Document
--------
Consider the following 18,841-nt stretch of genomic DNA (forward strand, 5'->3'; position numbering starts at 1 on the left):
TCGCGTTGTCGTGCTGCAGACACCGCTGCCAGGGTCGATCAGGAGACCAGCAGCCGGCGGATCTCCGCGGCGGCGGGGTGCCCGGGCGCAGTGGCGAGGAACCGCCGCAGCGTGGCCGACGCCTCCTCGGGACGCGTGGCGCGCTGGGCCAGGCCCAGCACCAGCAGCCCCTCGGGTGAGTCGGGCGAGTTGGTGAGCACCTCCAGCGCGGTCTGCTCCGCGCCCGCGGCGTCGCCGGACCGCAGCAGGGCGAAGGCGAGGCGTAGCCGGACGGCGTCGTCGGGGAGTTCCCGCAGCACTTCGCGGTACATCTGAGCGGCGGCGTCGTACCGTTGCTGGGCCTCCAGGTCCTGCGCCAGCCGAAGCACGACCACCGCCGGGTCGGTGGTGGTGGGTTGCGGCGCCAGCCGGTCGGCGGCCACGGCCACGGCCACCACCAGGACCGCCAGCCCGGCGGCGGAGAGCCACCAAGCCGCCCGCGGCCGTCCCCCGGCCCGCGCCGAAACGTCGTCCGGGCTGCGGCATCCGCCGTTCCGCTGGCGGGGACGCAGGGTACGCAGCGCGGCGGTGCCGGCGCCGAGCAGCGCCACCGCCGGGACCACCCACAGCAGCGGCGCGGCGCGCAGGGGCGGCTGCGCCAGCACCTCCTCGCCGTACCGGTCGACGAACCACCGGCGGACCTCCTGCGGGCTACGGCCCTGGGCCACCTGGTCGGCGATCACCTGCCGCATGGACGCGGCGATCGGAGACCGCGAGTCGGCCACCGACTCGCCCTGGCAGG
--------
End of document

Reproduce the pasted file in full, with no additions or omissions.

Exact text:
Consider the following 18,841-nt stretch of genomic DNA (forward strand, 5'->3'; position numbering starts at 1 on the left):
TCGCGTTGTCGTGCTGCAGACACCGCTGCCAGGGTCGATCAGGAGACCAGCAGCCGGCGGATCTCCGCGGCGGCGGGGTGCCCGGGCGCAGTGGCGAGGAACCGCCGCAGCGTGGCCGACGCCTCCTCGGGACGCGTGGCGCGCTGGGCCAGGCCCAGCACCAGCAGCCCCTCGGGTGAGTCGGGCGAGTTGGTGAGCACCTCCAGCGCGGTCTGCTCCGCGCCCGCGGCGTCGCCGGACCGCAGCAGGGCGAAGGCGAGGCGTAGCCGGACGGCGTCGTCGGGGAGTTCCCGCAGCACTTCGCGGTACATCTGAGCGGCGGCGTCGTACCGTTGCTGGGCCTCCAGGTCCTGCGCCAGCCGAAGCACGACCACCGCCGGGTCGGTGGTGGTGGGTTGCGGCGCCAGCCGGTCGGCGGCCACGGCCACGGCCACCACCAGGACCGCCAGCCCGGCGGCGGAGAGCCACCAAGCCGCCCGCGGCCGTCCCCCGGCCCGCGCCGAAACGTCGTCCGGGCTGCGGCATCCGCCGTTCCGCTGGCGGGGACGCAGGGTACGCAGCGCGGCGGTGCCGGCGCCGAGCAGCGCCACCGCCGGGACCACCCACAGCAGCGGCGCGGCGCGCAGGGGCGGCTGCGCCAGCACCTCCTCGCCGTACCGGTCGACGAACCACCGGCGGACCTCCTGCGGGCTACGGCCCTGGGCCACCTGGTCGGCGATCACCTGCCGCATGGACGCGGCGATCGGAGACCGCGAGTCGGCCACCGACTCGCCCTGGCAGG